A limited edition art print of the Jack of Hearts 1984 woodblock joker.
Geometric designs by the French artist Jean Garçon for Knoll International, the furniture company.
Skulls and bones of all descriptions have become the suits and pips in this 40-card pack from Italy....
Standard French cards but printed with fluorescent inks on a black background.
Brazilian scenic aces with emperors of Brazil, Austria and France and other dignitaries on the court...
Free reinterpretation of the traditional Paris pattern courts by the artist Claude Weisbuch.
A celebration of different postal systems in Germany from 1630 to 1850, with designs by Volker Hartm...
Historical playing cards by C. L. Wüst depicting monarchs of Brazil and Portugal.
Publicity pack for the Campanile hotel and restaurant chain featuring French provincial costumes, wi...
Mythological tarot by Michael Schatzberger, Passau, Bavaria, early 19th century.
Strange facts from Robert Ripley’s ‘Believe It or Not’ books, in the form of cartoons.
‘52 Ways to talk about adoption’ family-centred playing cards produced by the Center for Adoption Su...
Facsimile of Winstanley’s Geographical cards produced by Harold & Virginia Wayland, 1967.
Mythological and Allegorical tarot produced by Peter Paul Fetscher junior, Munich.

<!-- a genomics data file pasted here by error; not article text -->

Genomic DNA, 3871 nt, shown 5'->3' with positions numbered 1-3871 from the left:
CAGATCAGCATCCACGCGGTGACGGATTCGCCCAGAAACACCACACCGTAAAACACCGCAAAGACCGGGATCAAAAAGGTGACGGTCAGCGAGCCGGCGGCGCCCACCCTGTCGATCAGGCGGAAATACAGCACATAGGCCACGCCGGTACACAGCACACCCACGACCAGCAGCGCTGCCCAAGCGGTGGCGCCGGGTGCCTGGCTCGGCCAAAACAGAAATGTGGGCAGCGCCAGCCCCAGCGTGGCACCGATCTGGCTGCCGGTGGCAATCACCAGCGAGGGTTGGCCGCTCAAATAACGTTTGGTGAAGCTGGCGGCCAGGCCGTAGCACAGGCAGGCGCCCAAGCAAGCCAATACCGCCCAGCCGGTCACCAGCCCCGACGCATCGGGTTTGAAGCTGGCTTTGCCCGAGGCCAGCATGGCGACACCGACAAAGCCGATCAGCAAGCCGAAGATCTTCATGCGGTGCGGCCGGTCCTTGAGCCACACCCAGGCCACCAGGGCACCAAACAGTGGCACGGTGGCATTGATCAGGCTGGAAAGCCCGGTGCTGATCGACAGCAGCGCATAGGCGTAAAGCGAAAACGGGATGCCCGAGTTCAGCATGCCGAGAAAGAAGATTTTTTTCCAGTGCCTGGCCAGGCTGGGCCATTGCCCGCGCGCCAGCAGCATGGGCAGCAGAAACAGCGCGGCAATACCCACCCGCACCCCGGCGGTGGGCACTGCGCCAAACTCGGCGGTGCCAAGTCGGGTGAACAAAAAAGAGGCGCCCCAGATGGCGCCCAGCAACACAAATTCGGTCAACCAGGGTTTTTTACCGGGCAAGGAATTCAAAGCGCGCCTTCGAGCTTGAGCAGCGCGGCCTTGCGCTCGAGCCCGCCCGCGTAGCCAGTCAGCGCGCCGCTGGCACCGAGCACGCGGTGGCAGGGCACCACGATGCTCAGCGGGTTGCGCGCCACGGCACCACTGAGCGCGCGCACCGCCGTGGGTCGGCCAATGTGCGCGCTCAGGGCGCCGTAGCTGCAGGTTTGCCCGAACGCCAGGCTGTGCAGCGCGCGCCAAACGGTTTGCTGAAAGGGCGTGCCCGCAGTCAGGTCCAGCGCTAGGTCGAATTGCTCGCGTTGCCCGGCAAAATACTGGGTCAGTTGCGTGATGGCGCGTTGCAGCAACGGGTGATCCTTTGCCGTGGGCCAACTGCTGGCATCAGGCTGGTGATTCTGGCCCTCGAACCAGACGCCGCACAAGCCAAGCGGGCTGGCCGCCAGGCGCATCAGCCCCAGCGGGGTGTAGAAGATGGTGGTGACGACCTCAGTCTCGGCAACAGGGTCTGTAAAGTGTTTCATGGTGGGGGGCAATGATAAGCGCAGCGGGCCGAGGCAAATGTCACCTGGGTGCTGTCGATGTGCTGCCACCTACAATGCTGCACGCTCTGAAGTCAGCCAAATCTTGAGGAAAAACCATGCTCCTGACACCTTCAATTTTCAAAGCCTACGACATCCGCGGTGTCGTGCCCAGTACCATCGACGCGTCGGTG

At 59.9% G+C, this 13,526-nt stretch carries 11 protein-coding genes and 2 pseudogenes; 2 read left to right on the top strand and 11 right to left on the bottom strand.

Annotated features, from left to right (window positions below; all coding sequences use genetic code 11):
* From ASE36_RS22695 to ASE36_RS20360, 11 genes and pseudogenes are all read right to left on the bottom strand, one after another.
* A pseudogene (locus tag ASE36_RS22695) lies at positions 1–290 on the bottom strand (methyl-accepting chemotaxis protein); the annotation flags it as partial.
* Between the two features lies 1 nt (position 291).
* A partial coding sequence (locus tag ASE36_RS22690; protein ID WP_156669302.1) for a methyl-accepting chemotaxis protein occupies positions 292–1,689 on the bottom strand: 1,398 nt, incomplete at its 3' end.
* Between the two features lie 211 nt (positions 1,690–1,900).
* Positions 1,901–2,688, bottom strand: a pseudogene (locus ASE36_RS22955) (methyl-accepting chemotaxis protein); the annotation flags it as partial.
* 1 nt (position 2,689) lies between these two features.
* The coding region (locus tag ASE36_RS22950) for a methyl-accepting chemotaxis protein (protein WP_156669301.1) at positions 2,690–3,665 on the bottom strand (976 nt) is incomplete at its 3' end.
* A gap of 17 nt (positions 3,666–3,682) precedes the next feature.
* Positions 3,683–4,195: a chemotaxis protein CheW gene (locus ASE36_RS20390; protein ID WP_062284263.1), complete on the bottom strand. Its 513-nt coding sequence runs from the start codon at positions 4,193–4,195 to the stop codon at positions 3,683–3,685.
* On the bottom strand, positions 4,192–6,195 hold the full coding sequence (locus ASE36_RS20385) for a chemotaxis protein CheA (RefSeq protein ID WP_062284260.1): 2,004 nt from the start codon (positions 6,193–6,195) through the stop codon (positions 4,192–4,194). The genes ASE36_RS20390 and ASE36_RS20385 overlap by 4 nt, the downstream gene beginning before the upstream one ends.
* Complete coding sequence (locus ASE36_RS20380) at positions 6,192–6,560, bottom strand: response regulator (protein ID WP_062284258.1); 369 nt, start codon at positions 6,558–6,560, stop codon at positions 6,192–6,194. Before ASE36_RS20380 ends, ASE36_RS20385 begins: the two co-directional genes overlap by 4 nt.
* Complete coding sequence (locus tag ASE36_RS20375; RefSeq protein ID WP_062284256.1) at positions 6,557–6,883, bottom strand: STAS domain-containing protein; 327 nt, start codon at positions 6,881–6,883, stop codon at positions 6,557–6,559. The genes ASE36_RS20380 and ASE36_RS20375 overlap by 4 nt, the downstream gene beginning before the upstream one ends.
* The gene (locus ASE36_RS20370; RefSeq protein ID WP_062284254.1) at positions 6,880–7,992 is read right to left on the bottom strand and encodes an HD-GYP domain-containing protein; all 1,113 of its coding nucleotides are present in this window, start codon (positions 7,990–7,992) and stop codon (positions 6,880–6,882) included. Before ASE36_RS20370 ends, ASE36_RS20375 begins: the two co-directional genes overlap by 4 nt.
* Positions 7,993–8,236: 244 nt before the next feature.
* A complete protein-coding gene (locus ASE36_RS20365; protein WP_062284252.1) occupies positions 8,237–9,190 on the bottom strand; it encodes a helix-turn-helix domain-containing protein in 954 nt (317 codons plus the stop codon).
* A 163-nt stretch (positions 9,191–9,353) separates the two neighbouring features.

‘Gone to Pot’: special playing cards for keen gardeners, United Kingdom.
Randy Butterfield's House of Tudor playing cards feature detailed art in a high-quality collectible ...
“Les métiers et leurs protecteurs” playing cards published by Editions Dusserre, c. 1995.
Famous people associated with Nicolas Fouquet’s splendid château of Vaux-le-Vicomte.
French navigators and explorers on a promotional pack for the C.M.C.R shipping company.
Characters from the 2007 film Shrek the Third, a DreamWorks Animation production.
Advertising pack designed by James Hodges for a company specialising in regional cakes and biscuits....
Joan of Arc and her contemporaries in a colourful pack designed by Patrice Louis.
Typical costumes and views of Alsace together with lists of the principal sights.
Egg-shaped cards created by Rodolfo Krasno employing photographic images by Michel Leclerc.
French Cartomancy cards published by J. Gaudais; printed by Mansion, Paris, c.1830.
54 different dinosaurs, both large and small, illustrated by Cecilia Fitzsimons.
Old West Guns playing cards containing information about firearms from the Old West, USA.
Costumes from four operas premiered at the Paris Opera between 1830 and 1840.